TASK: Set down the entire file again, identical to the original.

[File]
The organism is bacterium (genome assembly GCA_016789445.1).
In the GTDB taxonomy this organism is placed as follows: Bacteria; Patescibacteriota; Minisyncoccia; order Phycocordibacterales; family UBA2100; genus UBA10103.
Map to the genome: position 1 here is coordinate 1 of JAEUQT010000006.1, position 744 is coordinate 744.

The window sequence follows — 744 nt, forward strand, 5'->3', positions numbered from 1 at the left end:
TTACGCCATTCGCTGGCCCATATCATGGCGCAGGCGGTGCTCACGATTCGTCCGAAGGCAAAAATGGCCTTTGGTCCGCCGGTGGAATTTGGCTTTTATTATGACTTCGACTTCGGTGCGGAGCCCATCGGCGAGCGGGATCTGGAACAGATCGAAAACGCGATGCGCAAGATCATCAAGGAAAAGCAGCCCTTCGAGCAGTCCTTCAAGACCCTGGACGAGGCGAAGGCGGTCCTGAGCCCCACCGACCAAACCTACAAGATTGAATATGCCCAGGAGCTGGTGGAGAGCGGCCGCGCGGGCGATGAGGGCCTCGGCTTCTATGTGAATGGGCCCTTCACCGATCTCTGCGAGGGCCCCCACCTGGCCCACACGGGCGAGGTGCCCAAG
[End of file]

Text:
The organism is bacterium (genome assembly GCA_016789445.1).
In the GTDB taxonomy this organism is placed as follows: Bacteria; Patescibacteriota; Minisyncoccia; order Phycocordibacterales; family UBA2100; genus UBA10103.
Map to the genome: position 1 here is coordinate 1 of JAEUQT010000006.1, position 744 is coordinate 744.

The window sequence follows — 744 nt, forward strand, 5'->3', positions numbered from 1 at the left end:
TTACGCCATTCGCTGGCCCATATCATGGCGCAGGCGGTGCTCACGATTCGTCCGAAGGCAAAAATGGCCTTTGGTCCGCCGGTGGAATTTGGCTTTTATTATGACTTCGACTTCGGTGCGGAGCCCATCGGCGAGCGGGATCTGGAACAGATCGAAAACGCGATGCGCAAGATCATCAAGGAAAAGCAGCCCTTCGAGCAGTCCTTCAAGACCCTGGACGAGGCGAAGGCGGTCCTGAGCCCCACCGACCAAACCTACAAGATTGAATATGCCCAGGAGCTGGTGGAGAGCGGCCGCGCGGGCGATGAGGGCCTCGGCTTCTATGTGAATGGGCCCTTCACCGATCTCTGCGAGGGCCCCCACCTGGCCCACACGGGCGAGGTGCCCAAG